Looking for saves? Hail to the Chief! This is more an endorsement of opportunity than pure skill as Edward “Chief” Mujica has never shown elite stuff, but the best closers aren’t always the best relievers. Since joining the Cardinals late in 2012, Mujica has posted very solid numbers, and in 2013 seems to have found his groove using his split finger which has baffled hitters (sub .200 BAA). If you’re in one of the 30% of leagues where he’s still unowned, stop what you’re doing right now and go pick him up.
After a clean 9th inning Saturday night, Mujica recorded his 8th save in the Cardinals’ last 16 games. In the current year, he’s cut his LD% by almost 7.5 points to 9.7%, improved his GB% to 45.2% and is sporting a K/9 of 9 and K/BB of 13.0. The good news is the plate discipline and swing statistics support these improvements, but the sample sizes are too small to validate how much of the changes in his performance are due to luck (BABIP .188 and LOB 96.8%) compared to a new approach; he hasn’t entirely reinvented himself so the answer lies somewhere in the middle. Still, 12-for-12 in save/hold opportunities on the season, Mujica has pitched surprisingly well in high-leverage situations. The Cardinals actually have one of the best young bullpens in the majors with several high-power arms (Carlos Martinez and Trevor Rosenthal), but news that Jason Motte will undergo Tommy John surgery soon and Mitchell Boggs being sent down to AAA should give Mujica a little more leash. As long as he owns the 9th-inning duties for the Redbirds who should continue generating plenty of save opportunities, The Chief should not be sitting on any waiver wires.
Need some speed? Grab Flash Jr. before he’s gone. Called up to replace the injured Hanley Ramirez, Dee Gordon went 2-4 with a 3B Saturday night. He also walked once, scored twice and was 2/2 on the stolen base attempts. With an MLB ISO of .080 and OBP of .301 over 568 PAs, he’s been overmatched at the big-league level before, but in 25 games for AAA Albuquerque this year, he’s hit .314/.397/.431 with 19 runs scored and stolen 14 bases in 16 attempts. He has the potential to a nuisance on the basepaths for the opposition, so if he performs well while Hanley is injured, the Dodgers will find a way to keep Gordon around. Averaging a SB attempt once every 7.8 ABs and having a 76.6% career success rate (80.8% since 2011), you own Flash Jr. for one reason: speed. Aggressive owners lacking in this department should take note of this call-up as Gordon has the potential to lead the league in SBs if he’s figured out his on-base woes, and he’ll contribute well in the runs department, too.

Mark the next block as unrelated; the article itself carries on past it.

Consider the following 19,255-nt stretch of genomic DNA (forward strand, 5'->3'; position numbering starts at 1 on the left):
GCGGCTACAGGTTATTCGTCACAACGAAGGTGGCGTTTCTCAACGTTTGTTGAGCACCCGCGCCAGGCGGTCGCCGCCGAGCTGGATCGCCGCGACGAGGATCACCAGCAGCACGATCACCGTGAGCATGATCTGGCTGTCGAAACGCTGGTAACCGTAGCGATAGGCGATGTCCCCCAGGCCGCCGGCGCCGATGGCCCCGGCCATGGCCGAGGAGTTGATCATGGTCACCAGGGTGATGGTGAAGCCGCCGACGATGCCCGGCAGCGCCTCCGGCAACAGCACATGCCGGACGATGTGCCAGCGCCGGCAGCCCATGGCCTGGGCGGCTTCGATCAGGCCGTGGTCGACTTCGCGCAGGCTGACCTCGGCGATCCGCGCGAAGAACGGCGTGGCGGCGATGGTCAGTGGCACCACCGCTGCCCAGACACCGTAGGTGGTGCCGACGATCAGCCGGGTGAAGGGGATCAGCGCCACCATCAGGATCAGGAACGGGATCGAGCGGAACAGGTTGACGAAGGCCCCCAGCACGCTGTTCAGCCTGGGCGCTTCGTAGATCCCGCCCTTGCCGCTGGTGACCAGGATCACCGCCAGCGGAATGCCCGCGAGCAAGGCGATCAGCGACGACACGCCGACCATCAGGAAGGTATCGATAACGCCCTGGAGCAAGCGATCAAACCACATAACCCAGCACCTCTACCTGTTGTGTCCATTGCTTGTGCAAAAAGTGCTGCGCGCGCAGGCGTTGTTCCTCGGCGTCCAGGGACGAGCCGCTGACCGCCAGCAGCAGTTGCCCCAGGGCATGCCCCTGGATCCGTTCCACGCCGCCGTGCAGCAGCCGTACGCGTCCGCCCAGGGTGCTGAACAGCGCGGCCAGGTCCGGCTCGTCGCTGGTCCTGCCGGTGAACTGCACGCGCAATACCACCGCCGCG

This week’s flash in the pan, Ryan Raburn, posted one of the best three-games stretches you’ll see all season. Raburn went 11-for-13 with 5 R, 4 HR, and 9 RBI, and improved his BA by .150 and his SLG by .369. But before you go racing to pick up the hot-hitting second sacker, it should be noted this nice run appears to have been fueled more by luck than anything else. On the season, his swing metrics are actually slightly worse than his career averages and he’s striking out more than usual at 27.1%. His BABIP (.457), ISO (.291) and HR/FB% (23.5%) all scream "regression," too. If you have an open slot on your bench or are looking to fill an empty 2B/OF on a day where there are only a few teams playing, there’s no harm in riding the hot streak. It's just probably a little early to make any moves which would require you to rely on him as a regular for the rest of the season as there will be many more 0-5 nights like he posted Friday than there will be multi-HR games.